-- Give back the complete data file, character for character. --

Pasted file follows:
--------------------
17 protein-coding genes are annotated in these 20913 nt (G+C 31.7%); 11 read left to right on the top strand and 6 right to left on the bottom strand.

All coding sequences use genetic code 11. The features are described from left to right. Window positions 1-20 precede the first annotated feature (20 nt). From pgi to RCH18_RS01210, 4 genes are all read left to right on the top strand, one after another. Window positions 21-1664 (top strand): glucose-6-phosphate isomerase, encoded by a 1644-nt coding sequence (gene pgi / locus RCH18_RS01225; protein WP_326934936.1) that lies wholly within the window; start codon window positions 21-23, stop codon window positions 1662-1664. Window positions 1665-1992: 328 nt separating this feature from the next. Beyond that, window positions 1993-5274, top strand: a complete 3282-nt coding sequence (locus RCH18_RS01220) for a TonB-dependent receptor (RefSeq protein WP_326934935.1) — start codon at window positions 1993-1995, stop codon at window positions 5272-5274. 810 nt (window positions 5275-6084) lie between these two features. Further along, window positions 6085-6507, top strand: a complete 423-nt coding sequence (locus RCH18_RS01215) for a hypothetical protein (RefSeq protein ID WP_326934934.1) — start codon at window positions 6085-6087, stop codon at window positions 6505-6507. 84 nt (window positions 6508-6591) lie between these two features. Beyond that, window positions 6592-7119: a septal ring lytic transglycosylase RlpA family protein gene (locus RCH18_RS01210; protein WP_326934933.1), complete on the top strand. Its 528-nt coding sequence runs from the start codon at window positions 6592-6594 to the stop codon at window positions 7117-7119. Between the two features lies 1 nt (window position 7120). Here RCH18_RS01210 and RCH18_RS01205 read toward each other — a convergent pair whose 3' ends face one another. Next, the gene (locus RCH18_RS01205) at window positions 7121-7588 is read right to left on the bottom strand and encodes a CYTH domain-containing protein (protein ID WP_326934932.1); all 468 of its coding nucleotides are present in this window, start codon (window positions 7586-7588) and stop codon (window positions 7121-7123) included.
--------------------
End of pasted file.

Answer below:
17 protein-coding genes are annotated in these 20913 nt (G+C 31.7%); 11 read left to right on the top strand and 6 right to left on the bottom strand.

All coding sequences use genetic code 11. The features are described from left to right. Window positions 1-20 precede the first annotated feature (20 nt). From pgi to RCH18_RS01210, 4 genes are all read left to right on the top strand, one after another. Window positions 21-1664 (top strand): glucose-6-phosphate isomerase, encoded by a 1644-nt coding sequence (gene pgi / locus RCH18_RS01225; protein WP_326934936.1) that lies wholly within the window; start codon window positions 21-23, stop codon window positions 1662-1664. Window positions 1665-1992: 328 nt separating this feature from the next. Beyond that, window positions 1993-5274, top strand: a complete 3282-nt coding sequence (locus RCH18_RS01220) for a TonB-dependent receptor (RefSeq protein WP_326934935.1) — start codon at window positions 1993-1995, stop codon at window positions 5272-5274. 810 nt (window positions 5275-6084) lie between these two features. Further along, window positions 6085-6507, top strand: a complete 423-nt coding sequence (locus RCH18_RS01215) for a hypothetical protein (RefSeq protein ID WP_326934934.1) — start codon at window positions 6085-6087, stop codon at window positions 6505-6507. 84 nt (window positions 6508-6591) lie between these two features. Beyond that, window positions 6592-7119: a septal ring lytic transglycosylase RlpA family protein gene (locus RCH18_RS01210; protein WP_326934933.1), complete on the top strand. Its 528-nt coding sequence runs from the start codon at window positions 6592-6594 to the stop codon at window positions 7117-7119. Between the two features lies 1 nt (window position 7120). Here RCH18_RS01210 and RCH18_RS01205 read toward each other — a convergent pair whose 3' ends face one another. Next, the gene (locus RCH18_RS01205) at window positions 7121-7588 is read right to left on the bottom strand and encodes a CYTH domain-containing protein (protein ID WP_326934932.1); all 468 of its coding nucleotides are present in this window, start codon (window positions 7586-7588) and stop codon (window positions 7121-7123) included.